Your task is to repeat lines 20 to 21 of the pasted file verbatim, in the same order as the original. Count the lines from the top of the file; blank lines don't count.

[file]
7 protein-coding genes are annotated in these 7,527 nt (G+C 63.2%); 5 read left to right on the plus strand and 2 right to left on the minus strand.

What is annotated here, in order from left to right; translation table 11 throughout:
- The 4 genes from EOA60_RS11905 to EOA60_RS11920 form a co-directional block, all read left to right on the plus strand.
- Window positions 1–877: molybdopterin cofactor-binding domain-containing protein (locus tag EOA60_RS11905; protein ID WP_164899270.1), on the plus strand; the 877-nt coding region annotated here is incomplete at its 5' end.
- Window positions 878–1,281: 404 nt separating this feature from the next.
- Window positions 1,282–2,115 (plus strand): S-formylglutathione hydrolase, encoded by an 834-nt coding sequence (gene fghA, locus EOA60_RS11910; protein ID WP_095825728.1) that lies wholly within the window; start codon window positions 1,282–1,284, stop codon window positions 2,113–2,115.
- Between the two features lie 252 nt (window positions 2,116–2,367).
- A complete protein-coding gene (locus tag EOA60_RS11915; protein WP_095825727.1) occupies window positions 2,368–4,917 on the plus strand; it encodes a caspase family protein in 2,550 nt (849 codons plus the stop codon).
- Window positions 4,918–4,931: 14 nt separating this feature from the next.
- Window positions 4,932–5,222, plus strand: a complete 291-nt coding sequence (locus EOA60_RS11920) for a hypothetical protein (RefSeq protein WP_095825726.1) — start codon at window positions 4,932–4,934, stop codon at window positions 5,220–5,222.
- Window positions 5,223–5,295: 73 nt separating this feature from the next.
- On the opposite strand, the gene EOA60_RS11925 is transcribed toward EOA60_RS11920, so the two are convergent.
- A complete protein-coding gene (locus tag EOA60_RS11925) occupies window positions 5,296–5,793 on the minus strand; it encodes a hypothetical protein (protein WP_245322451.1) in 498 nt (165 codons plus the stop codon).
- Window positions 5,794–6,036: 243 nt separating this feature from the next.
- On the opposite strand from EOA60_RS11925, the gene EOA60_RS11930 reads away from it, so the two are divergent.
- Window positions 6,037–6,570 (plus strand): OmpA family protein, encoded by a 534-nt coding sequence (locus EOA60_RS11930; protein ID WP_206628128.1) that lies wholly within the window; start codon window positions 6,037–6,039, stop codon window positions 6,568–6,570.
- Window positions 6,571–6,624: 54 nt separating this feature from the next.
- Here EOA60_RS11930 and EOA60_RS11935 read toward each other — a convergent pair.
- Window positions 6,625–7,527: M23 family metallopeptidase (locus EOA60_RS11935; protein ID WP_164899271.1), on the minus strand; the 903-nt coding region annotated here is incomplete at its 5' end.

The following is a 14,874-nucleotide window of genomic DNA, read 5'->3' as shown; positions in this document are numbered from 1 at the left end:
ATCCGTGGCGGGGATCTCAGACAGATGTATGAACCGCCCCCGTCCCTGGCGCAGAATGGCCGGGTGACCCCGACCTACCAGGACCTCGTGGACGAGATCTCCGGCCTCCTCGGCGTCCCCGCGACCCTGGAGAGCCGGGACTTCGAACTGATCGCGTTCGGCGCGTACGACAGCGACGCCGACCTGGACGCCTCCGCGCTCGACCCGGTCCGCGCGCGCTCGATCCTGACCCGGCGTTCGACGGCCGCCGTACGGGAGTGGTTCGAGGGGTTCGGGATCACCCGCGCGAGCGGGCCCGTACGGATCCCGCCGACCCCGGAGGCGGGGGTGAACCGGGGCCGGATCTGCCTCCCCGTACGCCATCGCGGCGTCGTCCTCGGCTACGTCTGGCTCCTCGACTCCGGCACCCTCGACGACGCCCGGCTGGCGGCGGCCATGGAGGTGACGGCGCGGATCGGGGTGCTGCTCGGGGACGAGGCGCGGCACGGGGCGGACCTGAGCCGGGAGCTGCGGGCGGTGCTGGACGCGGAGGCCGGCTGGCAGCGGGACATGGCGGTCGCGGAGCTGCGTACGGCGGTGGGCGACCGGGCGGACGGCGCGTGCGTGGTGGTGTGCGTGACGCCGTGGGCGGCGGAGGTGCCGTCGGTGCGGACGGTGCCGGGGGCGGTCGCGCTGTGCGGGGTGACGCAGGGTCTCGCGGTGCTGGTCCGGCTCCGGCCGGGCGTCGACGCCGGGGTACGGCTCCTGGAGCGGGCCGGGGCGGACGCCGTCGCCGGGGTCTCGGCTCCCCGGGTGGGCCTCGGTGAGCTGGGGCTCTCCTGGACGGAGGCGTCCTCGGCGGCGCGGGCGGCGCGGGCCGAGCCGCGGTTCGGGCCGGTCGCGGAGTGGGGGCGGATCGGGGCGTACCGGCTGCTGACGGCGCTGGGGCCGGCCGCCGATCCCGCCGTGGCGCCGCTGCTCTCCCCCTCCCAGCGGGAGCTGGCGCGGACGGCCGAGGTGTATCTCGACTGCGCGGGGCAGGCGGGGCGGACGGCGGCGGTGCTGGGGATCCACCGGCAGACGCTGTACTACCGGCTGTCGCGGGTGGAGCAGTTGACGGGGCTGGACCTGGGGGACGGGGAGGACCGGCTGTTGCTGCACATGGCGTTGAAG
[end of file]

The following is a 14,874-nucleotide window of genomic DNA, read 5'->3' as shown; positions in this document are numbered from 1 at the left end:
ATCCGTGGCGGGGATCTCAGACAGATGTATGAACCGCCCCCGTCCCTGGCGCAGAATGGCCGGGTGACCCCGACCTACCAGGACCTCGTGGACGAGATCTCCGGCCTCCTCGGCGTCCCCGCGACCCTGGAGAGCCGGGACTTCGAACTGATCGCGTTCGGCGCGTACGACAGCGACGCCGACCTGGACGCCTCCGCGCTCGACCCGGTCCGCGCGCGCTCGATCCTGACCCGGCGTTCGACGGCCGCCGTACGGGAGTGGTTCGAGGGGTTCGGGATCACCCGCGCGAGCGGGCCCGTACGGATCCCGCCGACCCCGGAGGCGGGGGTGAACCGGGGCCGGATCTGCCTCCCCGTACGCCATCGCGGCGTCGTCCTCGGCTACGTCTGGCTCCTCGACTCCGGCACCCTCGACGACGCCCGGCTGGCGGCGGCCATGGAGGTGACGGCGCGGATCGGGGTGCTGCTCGGGGACGAGGCGCGGCACGGGGCGGACCTGAGCCGGGAGCTGCGGGCGGTGCTGGACGCGGAGGCCGGCTGGCAGCGGGACATGGCGGTCGCGGAGCTGCGTACGGCGGTGGGCGACCGGGCGGACGGCGCGTGCGTGGTGGTGTGCGTGACGCCGTGGGCGGCGGAGGTGCCGTCGGTGCGGACGGTGCCGGGGGCGGTCGCGCTGTGCGGGGTGACGCAGGGTCTCGCGGTGCTGGTCCGGCTCCGGCCGGGCGTCGACGCCGGGGTACGGCTCCTGGAGCGGGCCGGGGCGGACGCCGTCGCCGGGGTCTCGGCTCCCCGGGTGGGCCTCGGTGAGCTGGGGCTCTCCTGGACGGAGGCGTCCTCGGCGGCGCGGGCGGCGCGGGCCGAGCCGCGGTTCGGGCCGGTCGCGGAGTGGGGGCGGATCGGGGCGTACCGGCTGCTGACGGCGCTGGGGCCGGCCGCCGATCCCGCCGTGGCGCCGCTGCTCTCCCCCTCCCAGCGGGAGCTGGCGCGGACGGCCGAGGTGTATCTCGACTGCGCGGGGCAGGCGGGGCGGACGGCGGCGGTGCTGGGGATCCACCGGCAGACGCTGTACTACCGGCTGTCGCGGGTGGAGCAGTTGACGGGGCTGGACCTGGGGGACGGGGAGGACCGGCTGTTGCTGCACATGGCGTTGAAG